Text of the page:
COMEX Prices vs. Reality

COMEX Prices vs. Reality

Jim Clark


Both gold and silver had strong breakouts above near term resistance and the price momentum has shifted to the advantage of the bulls. Gold opened the week at $1137 and is currently trading at $1,159, up $22 or 2% for the week. Silver opened on Monday at $15.24 and is at $15.86, up 4%.

The chart below illustrates a technical pattern known as a “rising pennant” showing a series of higher highs and higher lows on significantly increased volume. It is said that “Volume is the weapon of the bull.” This technical pattern along with the increased volume is a very bullish indicator that market sentiment has shifted toward higher prices.

We have been writing about the disconnect between the “spot” futures contract paper prices of gold and silver and the real market demand for physical gold and silver for many weeks. As we have been saying, the paper price for the monetary metals has not reflected the unprecedented and record setting demand for physical gold and silver. We have said that this demand for real world physical metal must ultimately be represented in the COMEX futures market with higher “spot” prices. I believe we are seeing the early stages of that price convergence now with the turn to higher COMEX gold and silver prices. We will address some of the reasons for this disconnect between futures prices and the real world below.


Gold American Eagle Bullion

The spot price of gold and silver has not obeyed the economic laws of supply and demand for at least the last two years. The demand for physical gold and silver is much higher than the supply and as we know, demand greater than supply causes prices to rise. To illustrate this point, on July 24, 2015, sales of physical gold coins by the U.S. Mint were higher than at any point in the past two years, but the price of gold fell to its lowest level in more than five years.  Why are gold and sliver prices an exception to the law of supply and demand? Here is why:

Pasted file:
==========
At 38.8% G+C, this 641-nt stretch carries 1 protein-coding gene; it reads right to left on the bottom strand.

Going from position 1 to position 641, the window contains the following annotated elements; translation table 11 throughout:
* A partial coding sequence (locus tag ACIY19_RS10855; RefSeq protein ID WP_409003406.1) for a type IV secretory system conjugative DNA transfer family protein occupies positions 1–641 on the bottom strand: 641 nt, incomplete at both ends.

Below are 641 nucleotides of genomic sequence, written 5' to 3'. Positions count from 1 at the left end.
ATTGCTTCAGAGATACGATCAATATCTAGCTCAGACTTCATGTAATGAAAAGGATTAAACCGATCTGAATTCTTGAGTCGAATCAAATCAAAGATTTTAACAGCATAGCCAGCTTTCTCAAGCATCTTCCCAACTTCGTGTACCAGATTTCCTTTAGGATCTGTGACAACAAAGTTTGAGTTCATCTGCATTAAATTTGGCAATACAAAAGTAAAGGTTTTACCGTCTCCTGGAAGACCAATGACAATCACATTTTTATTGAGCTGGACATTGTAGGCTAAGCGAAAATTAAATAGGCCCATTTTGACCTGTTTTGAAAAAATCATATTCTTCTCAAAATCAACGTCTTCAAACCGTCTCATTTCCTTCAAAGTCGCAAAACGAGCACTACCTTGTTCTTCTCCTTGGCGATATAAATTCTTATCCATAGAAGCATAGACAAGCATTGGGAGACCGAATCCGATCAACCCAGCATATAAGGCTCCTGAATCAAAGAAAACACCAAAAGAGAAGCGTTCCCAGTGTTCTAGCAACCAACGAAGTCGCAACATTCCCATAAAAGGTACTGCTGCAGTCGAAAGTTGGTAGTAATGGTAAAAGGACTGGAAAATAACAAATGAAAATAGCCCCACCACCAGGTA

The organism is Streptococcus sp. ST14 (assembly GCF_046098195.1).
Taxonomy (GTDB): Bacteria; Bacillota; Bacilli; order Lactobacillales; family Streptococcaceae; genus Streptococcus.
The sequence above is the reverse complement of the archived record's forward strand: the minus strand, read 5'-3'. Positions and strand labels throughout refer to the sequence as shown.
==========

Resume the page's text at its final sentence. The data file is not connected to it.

Gold and Silver COMEX futures contracts determine the price for the physical metal. So the supply of paper contracts to sell or buy is what determines the “spot “ price of the underlying metal.  Futures contracts can be created at will so that the supply of this hypothetical gold and silver is limited only by the demand for futures contracts, not by the supply of the underlying metals.  Most of these contracts settle not with the delivery of the underlying physical metal but with US Dollars- 99%  of gold COMEX contracts settle in dollars. This is the inverse of how other futures contracts prices for physical commodities such as wheat, soybeans, cattle and hogs function. The spot price of these agricultural futures contracts is determined by actual physical market supply and demand.

This system creates the opportunity for large players like money center banks and large speculators to drive prices to their own advantage. This is exactly what we have been seeing in the precious metals market.  For example, at 9:30 p.m. on July 19, 2015, someone sold a massive $2.7 billion worth of gold on the futures market, driving the price down by $50/oz. with a single trade.  Large players like JP Morgan and other money center banks have been selling hypothetical gold in the futures market, driving prices down, while at the same time taking delivery of physical gold in unprecedented amounts.

At one point recently, JP Morgan held roughly 30% of the outstanding short contracts (contracts to sell gold) on the COMEX and they took delivery of 600,000 ounces of physical gold from COMEX stocks during the same time period. This is the largest single order for COMEX gold ever delivered to one customer in one year. Putting this in perspective, if you could walk into the Mercedes Benz dealer and drive the price of a $150,000 Mercedes down to $100,000 before taking delivery, you would do that, wouldn’t you?


We wrote last week about the investigation of UBS gold price fixing by Swiss regulators. As reported by Reuters, Swiss officials are investigating gold and silver price rigging among several money center banks including UBS, Julius Baer, Deutsche Bank, HSBC, Barclays, Morgan Stanley and Mitsui. In addition to official regulatory probes a number of lawsuits have also been filed in U.S. courts alleging a conspiracy to manipulate precious metals prices.

We have to wonder, as we watch the developing bull market in gold and silver, are these regulatory investigations gaining traction in moving the precious metals market toward an accurate pricing of gold and silver that reflects the market fundamentals of supply and demand? The disconnect between the “spot” price and the  true market demand  for physical gold and silver is resolving, as we have predicted for many months, in favor of the bulls. This is why you must own physical metals and not paper metals. By owning physical, you control your assets directly and with privacy.

Contact one of our precious metals experts to take advantage of this developing bull market before prices begin to run. Call our Phoenix offices and speak to someone today at 602-955-6500.

“I’ll be keeping a sharp eye on the market and I encourage you to do the same!”